One of the advantages of owning a small business is the opportunity to write off legitimate expenses of operating your company to lower your tax burden. However, there are different approaches to determining exactly what is and perhaps more importantly what isn’t a legitimate tax deduction. Although most businesses have clearly established categories that will pass IRS scrutiny, there are many grey areas that remain open to debate.
An Irvine business attorney can help you understand how the IRS regulations work and advise you on the best ways to keep the most money in your pocket.
Expenses per IRS Forms
Despite what many people may think, the IRS doesn’t really tell you what legitimate expenses are. If you look at IRS tax forms, for example, you may see categories of expenses to report such as “Advertising,” “Contract labor,” and “Office expenses.” The vast majority of businesses will have these types of expenses, but the overriding standard that applies is not the category of the expense you are writing off but whether or not the expense was “ordinary and necessary.”
Because the language of the tax code is vague and not specific, what is considered an ordinary expense has evolved over the years through regulations, publications and case law. Generally speaking, an ordinary expense is one that is typical and generally accepted in the specific business you are in. In other words, if most business like yours deduct this kind of expense, you are probably safe to do so also.
The standards the IRS employs to determine what is necessary are somewhat less strict than those for considering an expense to be ordinary. A “necessary” expense may be defined as one that is appropriate and helpful in conducting your business and trade. An expense need not be required to be deemed necessary. Part of the reason the IRS applies a more relaxed standard to what is necessary is due to the fact that it would be overly burdensome to examine each business decision to see if money were being wasted.
Deductible Business Expenses vs. Other Expenses
The IRS does mandate that you treat certain types of expenses differently, such as:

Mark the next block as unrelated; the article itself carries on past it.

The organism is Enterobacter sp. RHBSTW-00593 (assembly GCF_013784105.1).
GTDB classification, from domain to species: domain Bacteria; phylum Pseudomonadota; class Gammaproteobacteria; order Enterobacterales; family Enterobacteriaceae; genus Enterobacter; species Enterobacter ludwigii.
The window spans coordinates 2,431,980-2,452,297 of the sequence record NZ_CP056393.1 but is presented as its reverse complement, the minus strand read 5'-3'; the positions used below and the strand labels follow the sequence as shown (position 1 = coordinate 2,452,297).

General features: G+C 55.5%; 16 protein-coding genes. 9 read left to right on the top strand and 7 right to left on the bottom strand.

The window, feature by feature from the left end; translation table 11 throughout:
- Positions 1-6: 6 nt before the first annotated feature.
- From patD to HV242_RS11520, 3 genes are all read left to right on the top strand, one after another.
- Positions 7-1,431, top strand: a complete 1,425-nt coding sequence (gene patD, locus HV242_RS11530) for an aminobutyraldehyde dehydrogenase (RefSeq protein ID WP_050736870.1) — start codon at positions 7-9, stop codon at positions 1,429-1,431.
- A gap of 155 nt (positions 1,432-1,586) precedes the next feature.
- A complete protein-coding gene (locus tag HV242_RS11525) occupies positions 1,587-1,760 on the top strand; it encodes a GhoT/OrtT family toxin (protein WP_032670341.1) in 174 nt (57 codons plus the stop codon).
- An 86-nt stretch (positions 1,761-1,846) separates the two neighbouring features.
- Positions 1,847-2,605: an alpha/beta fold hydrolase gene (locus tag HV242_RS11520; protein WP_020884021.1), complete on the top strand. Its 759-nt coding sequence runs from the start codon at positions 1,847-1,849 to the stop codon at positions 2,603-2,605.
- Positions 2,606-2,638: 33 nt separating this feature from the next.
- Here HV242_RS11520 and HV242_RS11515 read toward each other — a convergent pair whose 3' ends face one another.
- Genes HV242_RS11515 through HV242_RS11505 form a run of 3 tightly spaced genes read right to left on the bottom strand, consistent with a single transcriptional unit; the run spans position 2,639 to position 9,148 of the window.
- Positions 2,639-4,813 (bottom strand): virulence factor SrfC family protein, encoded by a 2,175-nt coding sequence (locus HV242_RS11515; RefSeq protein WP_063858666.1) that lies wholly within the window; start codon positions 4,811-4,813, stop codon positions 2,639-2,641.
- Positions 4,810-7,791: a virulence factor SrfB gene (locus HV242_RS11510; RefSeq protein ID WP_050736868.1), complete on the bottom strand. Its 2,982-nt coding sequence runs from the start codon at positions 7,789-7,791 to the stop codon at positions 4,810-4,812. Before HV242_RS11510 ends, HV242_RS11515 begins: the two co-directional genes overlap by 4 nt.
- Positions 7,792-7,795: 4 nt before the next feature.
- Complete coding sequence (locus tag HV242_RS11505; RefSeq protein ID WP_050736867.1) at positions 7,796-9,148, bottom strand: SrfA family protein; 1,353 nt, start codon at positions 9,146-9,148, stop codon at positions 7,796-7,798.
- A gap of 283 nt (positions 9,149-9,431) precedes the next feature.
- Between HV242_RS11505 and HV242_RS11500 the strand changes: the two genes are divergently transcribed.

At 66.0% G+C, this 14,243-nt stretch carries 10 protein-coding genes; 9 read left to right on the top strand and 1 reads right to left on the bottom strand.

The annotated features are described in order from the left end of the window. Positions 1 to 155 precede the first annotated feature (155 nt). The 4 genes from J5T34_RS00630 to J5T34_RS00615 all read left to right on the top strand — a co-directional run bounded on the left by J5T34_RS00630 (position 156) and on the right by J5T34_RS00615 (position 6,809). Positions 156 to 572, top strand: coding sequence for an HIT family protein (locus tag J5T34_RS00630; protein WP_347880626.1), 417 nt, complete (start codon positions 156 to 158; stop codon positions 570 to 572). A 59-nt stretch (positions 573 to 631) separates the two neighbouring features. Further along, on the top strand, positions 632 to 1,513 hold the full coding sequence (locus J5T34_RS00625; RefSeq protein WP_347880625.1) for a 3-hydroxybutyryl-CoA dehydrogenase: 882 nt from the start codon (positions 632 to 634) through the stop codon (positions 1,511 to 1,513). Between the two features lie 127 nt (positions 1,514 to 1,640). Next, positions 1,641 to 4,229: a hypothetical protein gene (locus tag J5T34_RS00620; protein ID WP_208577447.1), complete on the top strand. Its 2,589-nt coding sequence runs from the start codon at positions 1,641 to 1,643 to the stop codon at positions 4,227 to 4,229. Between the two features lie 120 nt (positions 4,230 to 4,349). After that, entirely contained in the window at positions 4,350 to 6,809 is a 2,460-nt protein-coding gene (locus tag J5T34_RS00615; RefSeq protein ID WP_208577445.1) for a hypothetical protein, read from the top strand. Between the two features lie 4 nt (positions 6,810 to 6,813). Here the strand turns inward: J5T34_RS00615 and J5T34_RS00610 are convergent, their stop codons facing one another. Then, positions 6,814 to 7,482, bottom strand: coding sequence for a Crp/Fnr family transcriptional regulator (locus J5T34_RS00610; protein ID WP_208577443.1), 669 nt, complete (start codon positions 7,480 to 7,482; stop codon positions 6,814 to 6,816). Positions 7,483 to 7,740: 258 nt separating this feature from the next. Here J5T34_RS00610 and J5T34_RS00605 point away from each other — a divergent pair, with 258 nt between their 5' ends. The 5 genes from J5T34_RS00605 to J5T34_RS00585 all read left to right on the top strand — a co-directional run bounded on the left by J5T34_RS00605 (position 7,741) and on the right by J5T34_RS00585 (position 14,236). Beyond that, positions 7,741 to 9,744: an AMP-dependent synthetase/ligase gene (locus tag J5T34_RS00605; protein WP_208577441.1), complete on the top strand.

- Costs of goods sold
- Capital expenses
- Personal expenses
Costs of Goods Sold
If your business involves purchasing goods for resale or the manufacture of goods, you must establish a value of your inventory at the beginning of the year and at the end of the year to determine the cost of goods sold. Expenses such as cost of products, freight, storage, labor cost and overhead are allowed in calculating the costs of goods sold.
Generally speaking, a capital expense is considered an asset in your business, and the IRS requires you to capitalize this cost rather than deduct it. The three major categories of expenses you must capitalize are:
- Business start-up costs
- Business assets
However, as with most IRS rules there are exceptions, particularly in the category of start-up costs, where in many case you have a choice whether to deduct or amortize.
One area of special concern is establishing a clear division between business and personal expenses. Although it is simple to say that business expenses are deductible and personal expenses are not, many small business owners blur the line between the two or co-mingle business and personal funds. For example, just because you use your business credit card to make a purchase doesn’t mean the item is an actual business expense. Similarly, if you were to receive a loan and direct 50 percent of the funds to your business and place the other half in your personal account, only 50 percent of the interest incurred on the debt will be deductible.
Certainly there are ways to arrange your business matters to permit some personal benefits, but you must be careful in doing so.
Areas of Special Scrutiny
The IRS employs different formulas and standards of review based on the type of business you run and its revenues, but particular attention is often paid to the following:
- Business use of your car. Many businesses have dedicated work vehicles, but if you use a vehicle partially for business and partially for personal use, you must segregate the expenses based on the actual mileage for each type of use.
- Business use of your home.
You may be able to deduct a portion of your home’s mortgage interest, insurance, and utility costs if you use a specific area exclusively and regularly as your principal place of business.